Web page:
“I feel like a spare part”

  1. Hannah Beresford, fourth year medical student, Cardiff University
  1. BeresfordH{at}

Stepping onto your first ward round as a medical student is undeniably terrifying. No amount of clinical skills sessions truly prepare you for entering the world of paperwork, hierarchy, and bed management. For medical students, a ward round can mean anything from being the designated “curtain-shutter-in-chief” to a consultant-led grilling. Hannah Beresford outlines steps you can take to get more out of the ward round.


The majority of work for the ward round occurs in the preparation.

What to do before attending a ward round

  • Always be 10 minutes early. There is nothing worse than trying to find a ward round that has started without you.

  • Ensure you have the bleep number for the F1 or on-call doctor in advance. This will stop you from having to chase a team around the hospital if they’ve changed location.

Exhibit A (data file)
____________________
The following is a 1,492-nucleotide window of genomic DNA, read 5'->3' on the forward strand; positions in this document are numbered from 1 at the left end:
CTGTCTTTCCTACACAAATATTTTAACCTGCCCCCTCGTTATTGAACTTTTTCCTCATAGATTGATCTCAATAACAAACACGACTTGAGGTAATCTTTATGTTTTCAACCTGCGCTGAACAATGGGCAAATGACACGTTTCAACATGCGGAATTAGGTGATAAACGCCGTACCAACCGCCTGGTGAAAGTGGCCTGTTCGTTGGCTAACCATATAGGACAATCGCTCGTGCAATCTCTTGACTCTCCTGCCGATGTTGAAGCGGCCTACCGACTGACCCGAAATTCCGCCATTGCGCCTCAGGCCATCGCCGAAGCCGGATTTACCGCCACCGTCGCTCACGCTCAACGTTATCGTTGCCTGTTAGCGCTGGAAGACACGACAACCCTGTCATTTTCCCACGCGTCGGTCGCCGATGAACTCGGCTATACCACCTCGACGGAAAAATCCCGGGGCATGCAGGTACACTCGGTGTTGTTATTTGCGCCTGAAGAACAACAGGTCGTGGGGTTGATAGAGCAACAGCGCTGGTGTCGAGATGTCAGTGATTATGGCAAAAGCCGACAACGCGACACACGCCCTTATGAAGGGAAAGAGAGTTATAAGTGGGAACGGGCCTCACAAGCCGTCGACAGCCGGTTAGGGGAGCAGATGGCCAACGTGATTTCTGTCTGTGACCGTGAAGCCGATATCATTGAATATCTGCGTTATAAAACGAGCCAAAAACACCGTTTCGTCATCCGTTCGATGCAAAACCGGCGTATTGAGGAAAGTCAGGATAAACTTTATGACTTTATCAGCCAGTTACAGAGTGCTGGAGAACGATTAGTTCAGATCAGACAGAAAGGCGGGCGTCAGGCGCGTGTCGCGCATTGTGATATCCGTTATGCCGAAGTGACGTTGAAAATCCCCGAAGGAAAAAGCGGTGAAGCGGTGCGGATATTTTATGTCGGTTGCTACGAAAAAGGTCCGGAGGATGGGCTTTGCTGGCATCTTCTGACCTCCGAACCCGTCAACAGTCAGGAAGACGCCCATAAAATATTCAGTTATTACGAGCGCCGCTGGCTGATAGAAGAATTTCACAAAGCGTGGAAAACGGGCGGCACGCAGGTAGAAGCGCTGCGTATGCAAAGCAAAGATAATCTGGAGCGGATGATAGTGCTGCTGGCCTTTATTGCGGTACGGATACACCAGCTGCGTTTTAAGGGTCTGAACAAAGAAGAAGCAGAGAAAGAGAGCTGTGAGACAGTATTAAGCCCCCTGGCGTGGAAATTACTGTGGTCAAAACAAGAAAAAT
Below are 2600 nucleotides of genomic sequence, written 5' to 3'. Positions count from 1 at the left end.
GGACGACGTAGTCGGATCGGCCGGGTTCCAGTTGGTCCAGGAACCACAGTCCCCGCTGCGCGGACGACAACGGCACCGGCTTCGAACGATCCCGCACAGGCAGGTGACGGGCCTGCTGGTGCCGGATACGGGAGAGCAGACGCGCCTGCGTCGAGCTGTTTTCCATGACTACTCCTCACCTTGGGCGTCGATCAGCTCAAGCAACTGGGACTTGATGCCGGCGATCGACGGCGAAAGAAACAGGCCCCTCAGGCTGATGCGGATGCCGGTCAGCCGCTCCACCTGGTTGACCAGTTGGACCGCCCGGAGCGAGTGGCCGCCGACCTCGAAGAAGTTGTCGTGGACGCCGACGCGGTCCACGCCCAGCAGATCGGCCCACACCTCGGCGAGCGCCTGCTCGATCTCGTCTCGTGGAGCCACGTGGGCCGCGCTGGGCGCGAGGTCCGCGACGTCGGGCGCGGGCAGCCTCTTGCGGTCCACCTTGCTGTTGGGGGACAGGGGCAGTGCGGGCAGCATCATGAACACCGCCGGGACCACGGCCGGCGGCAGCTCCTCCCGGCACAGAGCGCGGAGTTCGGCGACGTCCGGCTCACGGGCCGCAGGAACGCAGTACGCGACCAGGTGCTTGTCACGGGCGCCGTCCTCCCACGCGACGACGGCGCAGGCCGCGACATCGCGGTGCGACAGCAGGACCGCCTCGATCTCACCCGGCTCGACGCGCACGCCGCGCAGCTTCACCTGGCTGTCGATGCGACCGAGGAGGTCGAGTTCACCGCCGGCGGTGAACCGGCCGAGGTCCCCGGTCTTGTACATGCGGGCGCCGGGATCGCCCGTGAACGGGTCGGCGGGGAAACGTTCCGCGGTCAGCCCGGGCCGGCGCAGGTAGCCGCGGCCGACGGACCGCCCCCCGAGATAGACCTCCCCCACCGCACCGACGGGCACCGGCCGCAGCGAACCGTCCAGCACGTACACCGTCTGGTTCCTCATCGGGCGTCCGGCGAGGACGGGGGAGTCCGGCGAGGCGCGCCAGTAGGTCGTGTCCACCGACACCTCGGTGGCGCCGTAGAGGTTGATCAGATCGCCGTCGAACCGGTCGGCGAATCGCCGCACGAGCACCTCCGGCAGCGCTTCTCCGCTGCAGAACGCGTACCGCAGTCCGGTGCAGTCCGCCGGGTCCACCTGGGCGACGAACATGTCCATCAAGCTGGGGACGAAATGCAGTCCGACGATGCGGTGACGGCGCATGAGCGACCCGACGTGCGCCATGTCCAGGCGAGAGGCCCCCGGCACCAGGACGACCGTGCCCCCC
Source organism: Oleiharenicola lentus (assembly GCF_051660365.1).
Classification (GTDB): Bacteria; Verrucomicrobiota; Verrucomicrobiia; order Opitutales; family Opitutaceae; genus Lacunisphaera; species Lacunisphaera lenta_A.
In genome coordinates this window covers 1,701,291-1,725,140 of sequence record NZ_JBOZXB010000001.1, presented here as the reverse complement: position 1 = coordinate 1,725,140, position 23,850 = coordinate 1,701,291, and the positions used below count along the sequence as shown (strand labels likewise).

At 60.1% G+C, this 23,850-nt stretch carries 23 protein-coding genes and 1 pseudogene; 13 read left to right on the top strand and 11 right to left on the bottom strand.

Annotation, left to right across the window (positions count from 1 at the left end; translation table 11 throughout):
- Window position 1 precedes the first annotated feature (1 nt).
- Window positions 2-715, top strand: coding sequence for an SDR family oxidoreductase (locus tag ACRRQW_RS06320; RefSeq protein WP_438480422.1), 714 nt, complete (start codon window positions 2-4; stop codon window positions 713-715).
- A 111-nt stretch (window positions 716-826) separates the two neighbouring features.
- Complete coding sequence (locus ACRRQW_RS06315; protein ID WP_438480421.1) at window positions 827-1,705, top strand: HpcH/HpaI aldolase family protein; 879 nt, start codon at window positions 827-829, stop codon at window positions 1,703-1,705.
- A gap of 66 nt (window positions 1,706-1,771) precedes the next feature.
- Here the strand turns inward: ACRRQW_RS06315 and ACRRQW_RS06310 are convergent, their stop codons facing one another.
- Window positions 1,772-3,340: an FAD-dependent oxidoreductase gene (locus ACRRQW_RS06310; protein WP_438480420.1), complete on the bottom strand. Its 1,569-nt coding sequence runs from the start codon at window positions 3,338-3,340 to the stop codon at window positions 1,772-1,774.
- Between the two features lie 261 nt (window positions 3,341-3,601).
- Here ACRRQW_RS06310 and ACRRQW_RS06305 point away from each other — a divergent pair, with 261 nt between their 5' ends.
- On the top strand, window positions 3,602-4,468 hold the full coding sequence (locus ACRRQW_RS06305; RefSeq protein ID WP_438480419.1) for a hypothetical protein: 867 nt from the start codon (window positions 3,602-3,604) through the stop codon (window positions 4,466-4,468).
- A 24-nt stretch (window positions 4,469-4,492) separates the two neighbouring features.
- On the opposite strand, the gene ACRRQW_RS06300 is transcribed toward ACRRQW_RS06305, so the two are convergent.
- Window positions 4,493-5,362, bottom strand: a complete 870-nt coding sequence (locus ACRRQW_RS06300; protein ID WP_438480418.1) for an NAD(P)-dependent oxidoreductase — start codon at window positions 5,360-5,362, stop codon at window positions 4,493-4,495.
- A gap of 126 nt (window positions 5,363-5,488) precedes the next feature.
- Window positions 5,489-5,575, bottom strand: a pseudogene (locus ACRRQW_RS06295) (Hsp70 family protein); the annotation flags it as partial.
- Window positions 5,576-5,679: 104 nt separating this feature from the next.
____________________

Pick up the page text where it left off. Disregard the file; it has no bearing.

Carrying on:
• Know the doctors’ names. Be confident and introduce yourself.

  • Read up on the common conditions you are likely to see on the ward. Some basic knowledge will go a long way and will allow you to ask helpful questions.

  • Ask for a copy of the printed patient list. This is such a simple yet crucial way of being in the loop with each patient and having a good understanding of the ward round.

  • Take a notepad and pen.

  • Wear comfortable shoes—you will be standing.

  • Familiarise yourself with some of the patients the day before by asking to take histories from suitable patients. Not only will the patients feel more comfortable with you, but you will be able to present these patients to the consultant on the ward round.

  • Ensure …

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